Category: Urban Folklore

The Skull-Faced Bishop: The Horrific Image of One Vancouver Island Ghost

Bishop Seghers’ apparition is one of Vancouver Island’s most terrifying visages.

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Haunting Scars in the Landscape – A Review of “Spirits of Place”

Paul Watson reviews a collection of essays which explores case studies of the associated folklore of landscape and place in countries throughout the world.

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Headless Horsemen and Ghostly Lights: The Top 5 Texas Urban Legends

Nowhere else on the planet in the last three hundred years has there been a pioneer narrative quite like the legends and myths of the American Frontier.

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Folk Horror: Hours Dreadful and Things Strange by Adam Scovell, a Review

G. H. Finn reviews Adam Scovell's excellent new book: Folk Horror: Hours Dreadful and Things Strange.

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5 Legendary Monsters of North American Folklore

Legendary monsters thrive in North American lore, of that there is no doubt; and narrowing the array down to a “Top 5” list is a difficult task.

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Cars, Coins and Cursed Colours: A Brief Introduction to the Folklore of Vehicles

Cars and motorbikes have been with us for over 130 years. In that time they’ve gathered superstitions and urban legends around them like exhaust fumes.

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Folk Healing & Hypnotism: Arthur Spray, ‘The Mysterious Cobbler’ of Bexhill

Arthur Spray, known as 'The Mysterious Cobbler of Bexhill', wrote an autobiography in 1935 which detailed his famed powers in healing and hypnotism.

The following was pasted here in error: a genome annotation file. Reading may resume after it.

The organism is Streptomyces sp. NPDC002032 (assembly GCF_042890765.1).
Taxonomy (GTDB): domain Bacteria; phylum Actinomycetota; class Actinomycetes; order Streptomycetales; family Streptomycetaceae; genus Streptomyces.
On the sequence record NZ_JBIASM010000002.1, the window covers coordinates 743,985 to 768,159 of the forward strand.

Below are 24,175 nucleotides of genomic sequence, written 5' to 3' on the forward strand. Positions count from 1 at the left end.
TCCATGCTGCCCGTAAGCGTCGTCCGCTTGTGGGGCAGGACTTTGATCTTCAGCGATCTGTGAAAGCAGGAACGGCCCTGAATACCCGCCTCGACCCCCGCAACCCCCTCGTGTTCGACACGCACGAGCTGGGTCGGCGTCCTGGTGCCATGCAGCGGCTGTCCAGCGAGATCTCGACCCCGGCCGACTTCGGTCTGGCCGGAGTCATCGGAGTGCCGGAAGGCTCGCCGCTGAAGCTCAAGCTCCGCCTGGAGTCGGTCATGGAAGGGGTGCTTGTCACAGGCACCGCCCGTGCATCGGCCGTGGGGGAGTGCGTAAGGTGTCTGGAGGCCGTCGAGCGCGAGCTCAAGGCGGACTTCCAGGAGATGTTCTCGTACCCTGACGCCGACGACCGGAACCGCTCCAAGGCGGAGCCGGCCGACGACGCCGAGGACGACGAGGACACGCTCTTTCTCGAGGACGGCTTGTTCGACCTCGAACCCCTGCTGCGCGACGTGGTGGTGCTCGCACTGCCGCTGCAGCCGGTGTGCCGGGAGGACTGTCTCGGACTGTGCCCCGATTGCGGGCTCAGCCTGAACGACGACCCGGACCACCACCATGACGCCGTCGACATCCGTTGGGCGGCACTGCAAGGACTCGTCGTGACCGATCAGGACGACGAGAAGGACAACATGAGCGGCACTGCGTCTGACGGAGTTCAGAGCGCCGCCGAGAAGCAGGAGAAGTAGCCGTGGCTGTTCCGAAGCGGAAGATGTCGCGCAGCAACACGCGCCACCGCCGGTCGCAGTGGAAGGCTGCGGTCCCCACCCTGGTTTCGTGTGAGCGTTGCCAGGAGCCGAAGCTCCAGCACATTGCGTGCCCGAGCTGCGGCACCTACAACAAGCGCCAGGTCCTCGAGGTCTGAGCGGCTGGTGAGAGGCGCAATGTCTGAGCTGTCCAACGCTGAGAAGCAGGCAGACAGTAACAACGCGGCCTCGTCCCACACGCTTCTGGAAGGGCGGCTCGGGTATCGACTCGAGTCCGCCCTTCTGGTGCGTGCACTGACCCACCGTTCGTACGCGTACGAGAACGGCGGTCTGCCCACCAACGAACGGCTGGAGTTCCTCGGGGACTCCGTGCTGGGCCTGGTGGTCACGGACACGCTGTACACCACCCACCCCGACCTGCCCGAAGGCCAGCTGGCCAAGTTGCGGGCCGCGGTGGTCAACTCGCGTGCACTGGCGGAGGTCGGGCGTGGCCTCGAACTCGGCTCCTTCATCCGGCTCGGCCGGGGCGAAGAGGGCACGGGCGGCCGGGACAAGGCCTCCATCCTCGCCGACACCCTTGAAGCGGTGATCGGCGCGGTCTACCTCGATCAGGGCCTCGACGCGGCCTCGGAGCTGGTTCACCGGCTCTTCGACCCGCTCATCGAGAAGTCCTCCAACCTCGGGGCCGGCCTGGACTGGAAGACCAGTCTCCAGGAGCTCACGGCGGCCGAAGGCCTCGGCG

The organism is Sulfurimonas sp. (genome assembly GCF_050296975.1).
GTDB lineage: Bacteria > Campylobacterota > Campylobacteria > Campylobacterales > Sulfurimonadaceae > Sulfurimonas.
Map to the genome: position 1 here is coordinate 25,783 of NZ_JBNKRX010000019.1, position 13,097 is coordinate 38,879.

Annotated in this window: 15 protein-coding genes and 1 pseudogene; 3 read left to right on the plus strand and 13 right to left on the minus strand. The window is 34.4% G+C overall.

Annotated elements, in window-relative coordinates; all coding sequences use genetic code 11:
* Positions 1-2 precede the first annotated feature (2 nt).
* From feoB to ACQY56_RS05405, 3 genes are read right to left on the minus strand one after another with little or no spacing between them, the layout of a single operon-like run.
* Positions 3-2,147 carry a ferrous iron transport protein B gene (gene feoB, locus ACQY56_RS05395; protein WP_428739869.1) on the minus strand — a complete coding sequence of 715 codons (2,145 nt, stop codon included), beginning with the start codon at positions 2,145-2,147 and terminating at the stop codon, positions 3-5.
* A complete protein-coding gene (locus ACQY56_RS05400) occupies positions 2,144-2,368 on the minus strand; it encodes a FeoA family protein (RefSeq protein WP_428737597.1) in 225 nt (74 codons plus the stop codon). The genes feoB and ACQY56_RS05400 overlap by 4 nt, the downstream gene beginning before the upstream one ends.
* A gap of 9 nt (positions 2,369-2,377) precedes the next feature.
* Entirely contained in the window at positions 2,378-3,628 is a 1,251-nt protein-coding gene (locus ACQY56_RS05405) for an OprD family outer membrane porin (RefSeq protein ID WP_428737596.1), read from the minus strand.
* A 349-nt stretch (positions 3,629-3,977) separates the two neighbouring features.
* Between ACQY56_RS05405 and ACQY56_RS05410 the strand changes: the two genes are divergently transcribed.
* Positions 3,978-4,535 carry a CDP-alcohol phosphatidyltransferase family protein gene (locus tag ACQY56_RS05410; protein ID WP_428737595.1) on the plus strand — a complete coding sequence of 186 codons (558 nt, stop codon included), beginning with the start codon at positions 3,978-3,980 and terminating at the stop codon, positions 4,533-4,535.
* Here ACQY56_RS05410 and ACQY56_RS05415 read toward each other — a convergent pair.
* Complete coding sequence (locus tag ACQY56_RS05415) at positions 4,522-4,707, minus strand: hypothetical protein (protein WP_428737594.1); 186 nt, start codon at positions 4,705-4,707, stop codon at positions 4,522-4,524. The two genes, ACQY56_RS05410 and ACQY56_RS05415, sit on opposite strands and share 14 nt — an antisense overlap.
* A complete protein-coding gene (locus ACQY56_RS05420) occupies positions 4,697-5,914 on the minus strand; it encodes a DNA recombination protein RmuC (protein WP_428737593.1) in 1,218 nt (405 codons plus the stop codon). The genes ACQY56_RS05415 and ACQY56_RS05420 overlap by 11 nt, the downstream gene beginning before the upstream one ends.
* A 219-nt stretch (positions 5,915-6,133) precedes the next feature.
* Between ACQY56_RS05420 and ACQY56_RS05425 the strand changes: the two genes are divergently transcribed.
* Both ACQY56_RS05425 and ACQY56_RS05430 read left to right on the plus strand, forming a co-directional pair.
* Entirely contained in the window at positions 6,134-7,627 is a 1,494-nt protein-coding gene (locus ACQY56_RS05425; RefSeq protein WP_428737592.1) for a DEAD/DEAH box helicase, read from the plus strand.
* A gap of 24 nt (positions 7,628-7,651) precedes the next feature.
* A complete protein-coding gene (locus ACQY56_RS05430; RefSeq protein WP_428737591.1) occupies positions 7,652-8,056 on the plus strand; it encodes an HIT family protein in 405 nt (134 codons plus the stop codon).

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Psychogeography & Landscape in ‘Spirits of Place’: An Interview with Contributors

Spirits of Place is an anthology examining the relationship between place and narrative: how stories, folkloric or historic, become embedded in a location.

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Ghosts, Angels & Death Omens: The Seven Whistlers in Mining Folklore

On 21st September, 1874, after hearing the cries of the ‘Seven Whistlers’, miners employed in North Warwickshire refused to descend into the coal pits.

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Past Anxieties: Defining the Folk Horror Narrative

‘Have you ever heard the term ‘folk horror’ before?’ I asked a colleague of mine: a classics professor. ‘In particular, when describing drama?’

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More Than a Woof: The Rarity of Black Dogs That Talk

Reports of Black Dogs that speak are incredibly rare in modern times and, in fact, very unusual in older accounts. But they do exist.

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Spring-heeled Jack: The Terror of Victorian England

In 1838, the year Queen Victoria came to the throne, London was bedevilled by a clawed, fire-breathing, shape-shifting demon popularly known as Spring-heeled Jack. A rather haphazard creation of local gossip, newspaper…

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The Tales We Tell: Urban Legends as Modern Folklore

Contemporary life is full of folklore, including urban legends, those odd, funny, or scary stories suited to the times and places we live in.

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Black Shuck: Proof of Existence Finally Found?

“Bones of 7ft Hound from Hell Black Shuck ‘Discovered.'” During an archaeological dig, the skeletal remains of a very large dog were found amongst the ruins.

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The Evil Under The Soil: Burial and Unearthing in Folk Horror

The burial and subsequent unearthing of cursed objects is an act that is astonishingly common in Folk Horror.

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Hookland: Folklore, Landscape Punk and Psychogeography

While landscape changes and stories decay, the marriage of the two – folklore – remains the constant dance in our collective memory.

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The Crouch End Spriggan

I feed on as many books of London lore as I can find, everything from Neverwhere to London Orbital, King Rat to A Journey Through Ruins, Savage Messiah, The Great God Pan…

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Myth and the Urban Landscape

Myth is folklore writ large, or to turn that phrase around, folklore is myth with a specific sense of local place, a particular piece of landscape.

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